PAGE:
6. 6. • vi. Distribution of Surplus: Every co-operative society in addition to providing services to its members, also generates some profit while conducting business. Profits are not earned at the cost of its members. Profit generated is distributed to its members not on the basis of the shares held by the members (like the company form of business), but on the basis of members’ participation in the business of the society. For example, in a consumer co-operative store only a small part of the profit is distributed to members as dividend on their shares; a major part of the profit is paid as purchase bonus to members on the basis of goods purchased by each member from the society. • vii. Self-help through mutual cooperation: Co-operative Societies thrive on the principle of mutual help. They are the organisations of financially weaker sections of society. Co-operative Societies convert the weakness of members into strength by adopting the principle of self-help through mutual co-operation. It is only by working jointly on the principle of “Each for all and all for each”, the members can fight exploitation and secure a place in society.
  7. 7. Types : 1. Consumers’ Co-operative Society: These societies are formed to protect the interest of general consumers by making consumer goods available at a reasonable price. They buy goods directly from the producers or manufacturers and thereby eliminate the middlemen in the process of distribution. Kendriya Bhandar, Raithu Bazar are examples of consumers’ co-operative society. 2. Producers’ Co-operative Society: These societies are formed to protect the interest of small producers by making available items of their need for production like raw materials, tools and equipments, machinery, etc. Handloom societies like APPCO, bayanika, Haryana Handloom, etc., are examples of producers’ co-operative society. 3. Co-operative Marketing Society: These societies are formed by small producers and manufacturers who find it difficult to sell their products individually. The society collects the products from the individual members and takes the responsibility of selling those products in the market. Gujarat Co-operative Milk Marketing Federation that sells AMUL milk products is an example of marketing co-operative society.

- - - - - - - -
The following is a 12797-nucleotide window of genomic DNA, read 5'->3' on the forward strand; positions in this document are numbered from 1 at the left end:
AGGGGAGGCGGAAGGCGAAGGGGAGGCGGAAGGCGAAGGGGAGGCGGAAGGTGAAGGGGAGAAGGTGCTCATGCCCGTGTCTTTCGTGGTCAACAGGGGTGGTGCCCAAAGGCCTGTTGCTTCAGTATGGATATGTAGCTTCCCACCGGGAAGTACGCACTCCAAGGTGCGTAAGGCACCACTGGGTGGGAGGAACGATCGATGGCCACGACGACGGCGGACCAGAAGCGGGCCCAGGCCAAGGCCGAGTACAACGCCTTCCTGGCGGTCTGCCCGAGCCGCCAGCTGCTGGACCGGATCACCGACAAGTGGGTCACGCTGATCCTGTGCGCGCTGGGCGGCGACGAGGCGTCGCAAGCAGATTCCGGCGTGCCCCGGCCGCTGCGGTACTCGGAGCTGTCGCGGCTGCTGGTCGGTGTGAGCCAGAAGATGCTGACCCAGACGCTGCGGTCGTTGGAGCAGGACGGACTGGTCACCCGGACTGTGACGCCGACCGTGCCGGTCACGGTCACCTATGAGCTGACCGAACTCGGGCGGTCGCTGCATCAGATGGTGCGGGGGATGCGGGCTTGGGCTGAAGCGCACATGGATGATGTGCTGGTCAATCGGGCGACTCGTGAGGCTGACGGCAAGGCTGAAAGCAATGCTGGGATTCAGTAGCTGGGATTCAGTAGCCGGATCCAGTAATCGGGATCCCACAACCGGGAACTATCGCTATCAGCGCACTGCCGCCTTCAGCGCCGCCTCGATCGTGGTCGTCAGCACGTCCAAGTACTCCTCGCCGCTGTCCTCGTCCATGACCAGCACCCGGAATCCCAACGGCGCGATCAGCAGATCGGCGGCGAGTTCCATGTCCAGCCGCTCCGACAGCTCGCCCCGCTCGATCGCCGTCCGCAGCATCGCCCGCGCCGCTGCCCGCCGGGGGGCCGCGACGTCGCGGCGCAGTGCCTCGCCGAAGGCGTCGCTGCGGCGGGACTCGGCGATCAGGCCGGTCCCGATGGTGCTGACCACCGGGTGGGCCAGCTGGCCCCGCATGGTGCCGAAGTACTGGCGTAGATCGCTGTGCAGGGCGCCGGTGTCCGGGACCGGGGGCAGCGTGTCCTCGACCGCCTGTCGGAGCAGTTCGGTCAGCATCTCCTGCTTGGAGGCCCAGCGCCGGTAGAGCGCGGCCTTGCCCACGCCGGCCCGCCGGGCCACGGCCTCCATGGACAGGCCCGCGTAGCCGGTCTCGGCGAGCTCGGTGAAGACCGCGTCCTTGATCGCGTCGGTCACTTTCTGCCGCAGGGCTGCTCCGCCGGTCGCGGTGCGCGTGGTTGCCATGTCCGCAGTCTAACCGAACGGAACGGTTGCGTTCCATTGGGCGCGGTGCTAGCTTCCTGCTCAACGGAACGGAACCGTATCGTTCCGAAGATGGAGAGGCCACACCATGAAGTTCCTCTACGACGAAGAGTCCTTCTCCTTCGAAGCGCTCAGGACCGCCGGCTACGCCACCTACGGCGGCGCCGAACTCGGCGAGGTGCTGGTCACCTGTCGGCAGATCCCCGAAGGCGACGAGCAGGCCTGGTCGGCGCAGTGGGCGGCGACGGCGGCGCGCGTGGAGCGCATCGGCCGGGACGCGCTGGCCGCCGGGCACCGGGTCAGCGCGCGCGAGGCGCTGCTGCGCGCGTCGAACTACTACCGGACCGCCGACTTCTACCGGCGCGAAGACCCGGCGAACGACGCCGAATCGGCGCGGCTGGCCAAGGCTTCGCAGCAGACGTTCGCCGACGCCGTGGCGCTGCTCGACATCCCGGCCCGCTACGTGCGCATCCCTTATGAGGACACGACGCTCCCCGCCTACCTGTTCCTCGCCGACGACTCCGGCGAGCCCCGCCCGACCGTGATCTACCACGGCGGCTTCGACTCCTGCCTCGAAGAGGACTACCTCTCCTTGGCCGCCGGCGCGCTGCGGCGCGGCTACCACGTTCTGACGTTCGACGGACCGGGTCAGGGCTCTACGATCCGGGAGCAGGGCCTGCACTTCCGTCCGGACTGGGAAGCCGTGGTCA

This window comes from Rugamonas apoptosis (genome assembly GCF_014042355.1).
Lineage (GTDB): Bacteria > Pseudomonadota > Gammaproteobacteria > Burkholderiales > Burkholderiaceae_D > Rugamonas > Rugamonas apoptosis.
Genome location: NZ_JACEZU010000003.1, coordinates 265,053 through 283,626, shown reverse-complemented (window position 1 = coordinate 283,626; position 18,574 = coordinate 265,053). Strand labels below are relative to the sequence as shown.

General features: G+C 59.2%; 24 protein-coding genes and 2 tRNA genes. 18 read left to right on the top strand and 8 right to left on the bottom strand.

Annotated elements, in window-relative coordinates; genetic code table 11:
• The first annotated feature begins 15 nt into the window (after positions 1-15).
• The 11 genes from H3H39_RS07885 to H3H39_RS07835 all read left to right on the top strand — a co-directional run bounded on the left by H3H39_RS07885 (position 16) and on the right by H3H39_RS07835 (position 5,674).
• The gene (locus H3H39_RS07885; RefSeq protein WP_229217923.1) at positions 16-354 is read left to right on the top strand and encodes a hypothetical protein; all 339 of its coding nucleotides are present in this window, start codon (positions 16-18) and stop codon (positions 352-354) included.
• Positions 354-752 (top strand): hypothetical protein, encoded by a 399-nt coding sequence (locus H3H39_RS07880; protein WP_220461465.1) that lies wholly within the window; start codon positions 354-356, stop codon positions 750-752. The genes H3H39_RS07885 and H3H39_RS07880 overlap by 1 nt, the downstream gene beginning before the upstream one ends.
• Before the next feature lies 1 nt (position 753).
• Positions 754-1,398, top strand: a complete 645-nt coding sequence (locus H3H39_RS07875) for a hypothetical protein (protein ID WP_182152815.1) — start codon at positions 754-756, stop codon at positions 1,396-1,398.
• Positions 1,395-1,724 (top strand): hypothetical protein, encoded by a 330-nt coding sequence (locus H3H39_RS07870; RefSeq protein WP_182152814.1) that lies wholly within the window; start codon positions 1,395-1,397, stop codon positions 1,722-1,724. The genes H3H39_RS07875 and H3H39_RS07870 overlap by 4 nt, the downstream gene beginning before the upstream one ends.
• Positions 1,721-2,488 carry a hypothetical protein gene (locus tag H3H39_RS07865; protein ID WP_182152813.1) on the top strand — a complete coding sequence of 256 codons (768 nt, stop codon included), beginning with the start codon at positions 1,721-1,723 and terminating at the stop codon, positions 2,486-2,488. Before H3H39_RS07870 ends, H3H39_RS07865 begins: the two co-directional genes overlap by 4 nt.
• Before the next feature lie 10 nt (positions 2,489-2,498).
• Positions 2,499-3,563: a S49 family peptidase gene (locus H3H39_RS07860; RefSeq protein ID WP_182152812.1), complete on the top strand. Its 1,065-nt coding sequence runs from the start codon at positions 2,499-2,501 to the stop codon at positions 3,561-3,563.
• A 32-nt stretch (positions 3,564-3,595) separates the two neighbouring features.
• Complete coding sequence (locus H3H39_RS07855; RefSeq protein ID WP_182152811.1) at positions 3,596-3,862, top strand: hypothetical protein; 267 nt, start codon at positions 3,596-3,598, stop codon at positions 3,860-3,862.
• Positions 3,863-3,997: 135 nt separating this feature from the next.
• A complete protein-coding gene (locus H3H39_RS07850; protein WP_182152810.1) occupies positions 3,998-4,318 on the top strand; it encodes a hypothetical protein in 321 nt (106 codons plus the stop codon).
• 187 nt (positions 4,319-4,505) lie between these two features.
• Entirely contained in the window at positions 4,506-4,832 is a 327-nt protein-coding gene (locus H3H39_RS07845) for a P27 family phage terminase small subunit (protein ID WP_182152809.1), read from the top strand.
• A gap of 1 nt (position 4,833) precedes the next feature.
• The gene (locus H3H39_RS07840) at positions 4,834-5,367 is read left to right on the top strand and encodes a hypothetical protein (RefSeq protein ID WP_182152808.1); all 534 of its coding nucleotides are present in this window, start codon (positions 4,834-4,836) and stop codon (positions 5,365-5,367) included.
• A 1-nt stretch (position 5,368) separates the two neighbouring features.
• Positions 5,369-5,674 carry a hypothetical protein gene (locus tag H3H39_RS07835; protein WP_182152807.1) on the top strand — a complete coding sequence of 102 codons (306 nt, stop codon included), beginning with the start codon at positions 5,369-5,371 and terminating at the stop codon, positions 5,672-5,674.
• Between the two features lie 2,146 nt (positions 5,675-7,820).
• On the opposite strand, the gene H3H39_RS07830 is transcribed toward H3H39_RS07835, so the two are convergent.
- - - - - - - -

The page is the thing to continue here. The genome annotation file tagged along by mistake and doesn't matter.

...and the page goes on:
8. 8. 4. Co-operative Credit Society: These societies are formed to provide financial support to the members. The society accepts deposits from members and grants them loans at reasonable rates of interest in times of need. Village Service Co-operative Society and Urban Cooperative Banks are examples of co- operative credit society. 5. Co-operative Farming Society: These societies are formed by small farmers to work jointly and thereby enjoy the benefits of large-scale farming. 6. Housing Co-operative Society: These societies are formed to provide residential houses to members. They purchase land, develop it and construct houses or flats and allot the same to members. Some societies also provide loans at low rate of interest to members to construct their own houses. The Employees’ Housing Societies and Metropolitan Housing Co-operative Society are examples of housing co-operative society.
  9. 9. Pros and Cons • There has been lot of improvement statiscally. • The concept of working together helped to enhance people relations • National Wealth has increased but not distribution of wealth • Production of consumer goods have increased but not distribution • The commodities under the cooperatives are raised as they have to pay for higher prices • The gap between the price paid to the producer and the price paid by consumer has further increased – Esp in the vegetable products